Like all living beings, man requires certain values to survive, but he is unique in that he must choose the values necessary for his life because he has no automatic means of doing so. It is his ability to experience the world around him and comprehend it by the use of reason that gives him the capacity to understand the values his life requires, and then achieve them. Every value we enjoy in our civilized, comfortable, existence is the product of the application of man’s mind to reality.

There Is No "Collective Mind":

All creative effort, every invention in history, was created by the mental effort of individual men and women. When they worked together, their knowledge was increased by the work of predecessors, but each advance they made was their own. The mind cannot be received, shared, or borrowed.

Man Requires Freedom To Live:

To live, man must achieve the values necessary to sustain his live. To achieve his values, man must be free to think and to act on his judgment. Restrictions on freedom force man to focus not on the absolutes of reality, but on the arbitrary ideas of others. In a free society, a man can choose to not associate with those who do not respect his judgment – by finding a new job, new friends, or a new lover. Even if there is no one to share his ideas, every man is still free to present his own vision – by publishing his ideas or becoming an entrepreneur. However, as soon as he faces the threat of physical force, the possibility of any such alternatives becomes irrelevant. The initiation of force renders the mind useless as a means of survival.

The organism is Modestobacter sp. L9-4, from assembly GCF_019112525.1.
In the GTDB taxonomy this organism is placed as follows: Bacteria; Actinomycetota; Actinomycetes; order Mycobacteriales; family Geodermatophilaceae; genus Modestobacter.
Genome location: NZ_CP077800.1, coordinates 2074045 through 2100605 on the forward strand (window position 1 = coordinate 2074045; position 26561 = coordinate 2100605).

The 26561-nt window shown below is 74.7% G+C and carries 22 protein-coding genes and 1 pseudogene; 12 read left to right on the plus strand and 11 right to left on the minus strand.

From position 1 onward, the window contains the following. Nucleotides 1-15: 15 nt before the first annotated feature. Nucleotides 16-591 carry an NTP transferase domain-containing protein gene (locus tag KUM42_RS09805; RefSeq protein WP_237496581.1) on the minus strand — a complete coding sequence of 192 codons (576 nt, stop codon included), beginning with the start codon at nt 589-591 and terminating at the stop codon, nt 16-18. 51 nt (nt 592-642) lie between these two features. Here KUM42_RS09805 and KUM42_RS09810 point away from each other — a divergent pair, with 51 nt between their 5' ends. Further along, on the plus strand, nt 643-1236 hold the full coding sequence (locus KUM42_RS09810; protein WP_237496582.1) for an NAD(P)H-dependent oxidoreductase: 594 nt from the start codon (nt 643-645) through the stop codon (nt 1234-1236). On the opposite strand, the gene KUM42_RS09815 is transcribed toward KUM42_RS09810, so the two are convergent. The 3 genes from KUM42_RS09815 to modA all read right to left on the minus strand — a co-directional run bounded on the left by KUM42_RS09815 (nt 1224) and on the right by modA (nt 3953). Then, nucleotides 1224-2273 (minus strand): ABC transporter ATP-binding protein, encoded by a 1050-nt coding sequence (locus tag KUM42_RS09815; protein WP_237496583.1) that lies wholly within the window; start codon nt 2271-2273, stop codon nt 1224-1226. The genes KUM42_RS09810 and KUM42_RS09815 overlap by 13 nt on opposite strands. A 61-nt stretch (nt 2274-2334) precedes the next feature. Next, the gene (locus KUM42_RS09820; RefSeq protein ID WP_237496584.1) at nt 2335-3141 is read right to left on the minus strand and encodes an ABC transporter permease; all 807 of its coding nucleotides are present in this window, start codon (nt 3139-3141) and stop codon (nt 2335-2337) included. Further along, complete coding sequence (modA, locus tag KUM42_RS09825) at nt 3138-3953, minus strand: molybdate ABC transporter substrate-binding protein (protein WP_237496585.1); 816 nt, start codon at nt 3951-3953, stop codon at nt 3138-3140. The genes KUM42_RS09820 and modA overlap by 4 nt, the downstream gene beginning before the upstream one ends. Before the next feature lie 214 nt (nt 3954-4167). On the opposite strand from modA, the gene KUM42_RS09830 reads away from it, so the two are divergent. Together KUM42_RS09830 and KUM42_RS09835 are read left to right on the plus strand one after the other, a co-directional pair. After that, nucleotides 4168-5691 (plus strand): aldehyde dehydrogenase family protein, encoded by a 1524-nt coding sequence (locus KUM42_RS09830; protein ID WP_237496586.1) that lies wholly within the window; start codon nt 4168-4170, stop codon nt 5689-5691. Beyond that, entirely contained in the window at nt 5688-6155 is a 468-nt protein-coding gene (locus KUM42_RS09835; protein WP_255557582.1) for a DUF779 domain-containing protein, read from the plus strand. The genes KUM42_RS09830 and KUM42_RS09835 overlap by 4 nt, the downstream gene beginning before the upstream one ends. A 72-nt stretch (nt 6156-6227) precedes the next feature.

Freedom Requires Rights:

Rights are moral principles defining man’s freedom of action in society. The purpose of establishing individual rights is to protect man from man – to define the basic conditions necessary for social existence. All rights derive from a man’s right to his own life, including the rights to life, liberty, property, and the pursuit of happiness. Whether it is by a theft, force, fraud, or government coercion, man’s rights can be violated only by the initiation of force.

Rights Are Inalienable & Non-Conflicting:

Rights are not guarantees to things or obligations placed on others, but only guarantees to freedom from violence (the right to life), freedom of action (the right to liberty), and the results of those actions (the right to property). In a free society, men deal with one another exclusively by trade, voluntarily exchanging value for value to their mutual benefit. The only obligations one’s rights impose on other men is to respect the same and equal rights of others – the freedom to be left alone. A man may have his rights violated by a criminal or a government, but morally he remains, in the right, and the criminal in the wrong.

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Harper Announces Auto Bailout, Sheds A Single Tear For Lost Principles